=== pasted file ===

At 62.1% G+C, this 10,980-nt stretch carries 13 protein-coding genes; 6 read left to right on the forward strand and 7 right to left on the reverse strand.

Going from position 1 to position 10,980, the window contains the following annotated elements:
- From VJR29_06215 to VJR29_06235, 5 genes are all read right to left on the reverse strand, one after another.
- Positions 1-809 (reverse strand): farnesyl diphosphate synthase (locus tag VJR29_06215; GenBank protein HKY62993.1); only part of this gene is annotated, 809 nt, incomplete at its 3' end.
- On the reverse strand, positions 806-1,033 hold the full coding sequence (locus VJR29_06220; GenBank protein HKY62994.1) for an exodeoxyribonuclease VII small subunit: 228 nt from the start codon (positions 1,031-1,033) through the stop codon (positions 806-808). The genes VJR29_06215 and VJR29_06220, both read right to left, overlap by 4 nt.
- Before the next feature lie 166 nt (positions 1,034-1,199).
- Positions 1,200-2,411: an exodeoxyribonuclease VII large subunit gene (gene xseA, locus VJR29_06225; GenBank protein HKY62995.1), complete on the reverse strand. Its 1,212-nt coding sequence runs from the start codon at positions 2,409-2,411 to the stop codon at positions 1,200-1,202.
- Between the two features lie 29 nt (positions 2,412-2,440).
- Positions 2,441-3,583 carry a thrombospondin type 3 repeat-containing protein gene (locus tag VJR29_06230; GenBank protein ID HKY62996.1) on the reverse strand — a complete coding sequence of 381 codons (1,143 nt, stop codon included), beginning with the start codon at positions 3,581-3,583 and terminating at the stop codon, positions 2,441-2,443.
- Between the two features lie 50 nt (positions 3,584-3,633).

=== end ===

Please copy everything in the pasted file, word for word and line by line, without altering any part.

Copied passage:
At 62.1% G+C, this 10,980-nt stretch carries 13 protein-coding genes; 6 read left to right on the forward strand and 7 right to left on the reverse strand.

Going from position 1 to position 10,980, the window contains the following annotated elements:
- From VJR29_06215 to VJR29_06235, 5 genes are all read right to left on the reverse strand, one after another.
- Positions 1-809 (reverse strand): farnesyl diphosphate synthase (locus tag VJR29_06215; GenBank protein HKY62993.1); only part of this gene is annotated, 809 nt, incomplete at its 3' end.
- On the reverse strand, positions 806-1,033 hold the full coding sequence (locus VJR29_06220; GenBank protein HKY62994.1) for an exodeoxyribonuclease VII small subunit: 228 nt from the start codon (positions 1,031-1,033) through the stop codon (positions 806-808). The genes VJR29_06215 and VJR29_06220, both read right to left, overlap by 4 nt.
- Before the next feature lie 166 nt (positions 1,034-1,199).
- Positions 1,200-2,411: an exodeoxyribonuclease VII large subunit gene (gene xseA, locus VJR29_06225; GenBank protein HKY62995.1), complete on the reverse strand. Its 1,212-nt coding sequence runs from the start codon at positions 2,409-2,411 to the stop codon at positions 1,200-1,202.
- Between the two features lie 29 nt (positions 2,412-2,440).
- Positions 2,441-3,583 carry a thrombospondin type 3 repeat-containing protein gene (locus tag VJR29_06230; GenBank protein ID HKY62996.1) on the reverse strand — a complete coding sequence of 381 codons (1,143 nt, stop codon included), beginning with the start codon at positions 3,581-3,583 and terminating at the stop codon, positions 2,441-2,443.
- Between the two features lie 50 nt (positions 3,584-3,633).